Grandparents Day: What The Best Grandparents Do

Every summer, my husband and I take our three kids back to our hometown for a long visit. The best part is coming home with stories of fishing, baking, gardening, nature walks, boating, and other priceless memories of our parents and children enjoying each other. Upon returning home this past summer, our kids were excitedly sharing their adventures with a mom friend of mine. When they finished, she looked sad.

“I wish my kids had grandparents like that.”

Grandparents Day: What the Greatest Grandparents Do

It made me sad, too. Far too many moms have told me they have grandparent envy. Their children have grandparents who love them, but they don’t really share that special bond with each other. 

So, what is it that makes some grandparents shine above the rest? What do the best grandparents do differently?

They light up.

The best grandparents delight in their grandkids. It doesn’t matter if they live next door or across the country. They understand that kids won’t always remember what you said or did, but they will remember how you made them feel. They always greet their grands with a big smile and enthusiasm. Their face and voice light up from simply seeing their grandchild’s face or hearing their voice on the phone.

They are present in a grandchild’s life.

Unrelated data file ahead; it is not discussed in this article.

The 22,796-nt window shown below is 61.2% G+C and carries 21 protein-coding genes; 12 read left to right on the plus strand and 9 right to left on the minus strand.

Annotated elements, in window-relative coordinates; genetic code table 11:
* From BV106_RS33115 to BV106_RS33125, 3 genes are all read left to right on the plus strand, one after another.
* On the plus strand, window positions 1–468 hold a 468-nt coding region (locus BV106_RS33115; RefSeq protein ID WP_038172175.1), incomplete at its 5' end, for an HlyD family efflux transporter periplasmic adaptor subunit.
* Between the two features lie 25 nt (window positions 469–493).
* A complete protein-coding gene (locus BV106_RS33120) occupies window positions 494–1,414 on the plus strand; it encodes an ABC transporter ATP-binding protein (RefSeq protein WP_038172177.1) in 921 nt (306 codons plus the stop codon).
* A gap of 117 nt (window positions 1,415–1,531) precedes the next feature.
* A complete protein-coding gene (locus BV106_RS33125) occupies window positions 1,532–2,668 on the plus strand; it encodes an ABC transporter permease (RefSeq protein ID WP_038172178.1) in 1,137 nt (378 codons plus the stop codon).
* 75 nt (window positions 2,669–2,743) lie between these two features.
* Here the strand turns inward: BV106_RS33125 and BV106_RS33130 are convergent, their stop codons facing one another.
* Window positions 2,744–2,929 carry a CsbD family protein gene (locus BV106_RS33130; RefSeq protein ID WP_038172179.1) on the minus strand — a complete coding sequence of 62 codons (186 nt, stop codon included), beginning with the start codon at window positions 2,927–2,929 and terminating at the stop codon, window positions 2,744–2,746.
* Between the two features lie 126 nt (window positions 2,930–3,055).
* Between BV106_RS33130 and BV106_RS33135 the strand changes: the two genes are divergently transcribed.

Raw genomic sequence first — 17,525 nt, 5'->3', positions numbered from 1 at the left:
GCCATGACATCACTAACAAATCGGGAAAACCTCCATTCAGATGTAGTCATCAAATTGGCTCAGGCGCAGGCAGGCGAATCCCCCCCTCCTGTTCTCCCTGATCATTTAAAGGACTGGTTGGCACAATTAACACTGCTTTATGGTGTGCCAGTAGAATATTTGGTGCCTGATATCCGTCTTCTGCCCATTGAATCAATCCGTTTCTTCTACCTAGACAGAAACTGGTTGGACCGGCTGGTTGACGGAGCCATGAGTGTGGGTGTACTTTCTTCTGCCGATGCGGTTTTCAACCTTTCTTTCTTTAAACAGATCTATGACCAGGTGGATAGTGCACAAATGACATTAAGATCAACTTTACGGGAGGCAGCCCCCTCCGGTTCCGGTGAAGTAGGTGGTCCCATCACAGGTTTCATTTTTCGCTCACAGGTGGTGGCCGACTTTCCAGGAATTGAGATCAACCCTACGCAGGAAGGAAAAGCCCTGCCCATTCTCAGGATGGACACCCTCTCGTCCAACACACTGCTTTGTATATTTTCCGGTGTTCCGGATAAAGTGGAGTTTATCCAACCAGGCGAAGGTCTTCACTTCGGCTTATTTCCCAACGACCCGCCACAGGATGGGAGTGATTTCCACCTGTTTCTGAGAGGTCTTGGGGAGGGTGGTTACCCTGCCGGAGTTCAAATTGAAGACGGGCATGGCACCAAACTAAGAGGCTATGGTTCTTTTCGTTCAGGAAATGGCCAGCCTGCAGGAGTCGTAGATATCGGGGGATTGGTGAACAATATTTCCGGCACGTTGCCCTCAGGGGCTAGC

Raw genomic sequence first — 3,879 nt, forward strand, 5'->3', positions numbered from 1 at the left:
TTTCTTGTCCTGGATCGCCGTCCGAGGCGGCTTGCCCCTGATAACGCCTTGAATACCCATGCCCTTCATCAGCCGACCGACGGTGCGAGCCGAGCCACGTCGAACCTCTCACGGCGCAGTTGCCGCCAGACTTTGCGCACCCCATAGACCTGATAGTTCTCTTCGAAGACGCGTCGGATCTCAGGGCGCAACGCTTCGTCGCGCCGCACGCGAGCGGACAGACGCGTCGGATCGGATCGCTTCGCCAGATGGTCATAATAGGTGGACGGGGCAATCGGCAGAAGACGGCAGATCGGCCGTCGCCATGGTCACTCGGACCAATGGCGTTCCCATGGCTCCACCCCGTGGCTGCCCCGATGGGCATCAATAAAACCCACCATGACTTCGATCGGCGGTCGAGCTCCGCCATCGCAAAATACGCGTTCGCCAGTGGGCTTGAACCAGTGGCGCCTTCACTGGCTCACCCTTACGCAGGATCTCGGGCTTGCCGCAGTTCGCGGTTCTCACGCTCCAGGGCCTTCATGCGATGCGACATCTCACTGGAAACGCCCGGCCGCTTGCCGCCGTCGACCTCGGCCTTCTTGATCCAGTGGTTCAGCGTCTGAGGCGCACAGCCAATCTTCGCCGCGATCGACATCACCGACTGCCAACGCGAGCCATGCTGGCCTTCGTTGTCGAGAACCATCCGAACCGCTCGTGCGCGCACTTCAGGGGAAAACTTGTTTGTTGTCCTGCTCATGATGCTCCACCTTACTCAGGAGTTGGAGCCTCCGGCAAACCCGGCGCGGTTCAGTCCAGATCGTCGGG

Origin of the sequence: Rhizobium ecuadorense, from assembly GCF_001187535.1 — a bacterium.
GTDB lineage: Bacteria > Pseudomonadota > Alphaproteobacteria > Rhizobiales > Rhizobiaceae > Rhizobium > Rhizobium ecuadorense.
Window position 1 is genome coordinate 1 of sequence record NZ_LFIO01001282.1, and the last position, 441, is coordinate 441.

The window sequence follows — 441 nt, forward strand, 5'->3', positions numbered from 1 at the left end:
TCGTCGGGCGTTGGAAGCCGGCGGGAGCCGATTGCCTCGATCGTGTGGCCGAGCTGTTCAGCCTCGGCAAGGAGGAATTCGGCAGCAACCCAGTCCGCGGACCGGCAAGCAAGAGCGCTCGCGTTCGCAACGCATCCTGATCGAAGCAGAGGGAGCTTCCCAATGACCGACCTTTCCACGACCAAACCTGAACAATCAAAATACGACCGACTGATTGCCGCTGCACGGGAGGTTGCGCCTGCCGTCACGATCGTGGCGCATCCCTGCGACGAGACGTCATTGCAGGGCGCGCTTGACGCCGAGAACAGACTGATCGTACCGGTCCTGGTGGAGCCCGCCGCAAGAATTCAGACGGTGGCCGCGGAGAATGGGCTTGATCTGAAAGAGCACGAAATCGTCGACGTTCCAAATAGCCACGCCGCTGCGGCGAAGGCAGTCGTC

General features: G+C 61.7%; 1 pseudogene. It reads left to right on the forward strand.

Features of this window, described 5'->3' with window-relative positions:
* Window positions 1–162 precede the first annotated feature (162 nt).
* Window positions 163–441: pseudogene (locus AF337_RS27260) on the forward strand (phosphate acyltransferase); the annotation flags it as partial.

If they live close, you can bet they are helping with the birthday party or going trick-or-treating on Halloween. “Watch what I can do!” is always met with an enthusiastic approval. You’ll find them in the school gym for that one line your child has in the play or to see your 4th grader sit on the bench for a good portion of a basketball game. If they live far away, grandparents send cards, stickers, or even dollar bills for their piggy bank every once in a while. Short, but frequent phone calls, FaceTime, or Skype sessions make these grandparents connected to their grandchild’s life. They realize little ones have short attention spans, so they make the most of a few minutes here and there.

No matter where they live, the best grandparents know what the grandkids are up to, so they always have plenty to talk about. They check in often to see how that loose tooth is coming or how that friend’s recent birthday party went. They make time to be in their grandchildren’s life right now. As children grow older and busier, they will always make time for their grandparents.

The best grandparents share their own lives.

Most adults underestimate how much kids love hearing stories. Grandparents know that hearing true stories about people children know and love are even better! These grandparents know how to bond by telling stories about when they were little. Children also love hearing about when mom or dad were little and got into trouble or didn’t know how to do something yet. The greatest grandparents tell those stories often.

Grandparents might even take little ones to work and show them what they do each day. They proudly introduce them to co-workers. I’ve never forgotten the pride in my grandpa’s voice as he introduced me to someone as his youngest granddaughter. Even though the word he used was youngest, my heart heard treasured.

The best grandparents share their hobbies.

My mom used to sew with a toddler on her lap while she’d explain what she was doing. My father-in-law lets my girls drive his boat and shows them how to cast a fishing rod. My dad sets up tents for the kids to play in and lets them help build a fire for s’mores. My mother-in-law always has books waiting for them and reads story after story to share her love of reading. Whatever they enjoy and whatever is important is shared grandparent to grandchild.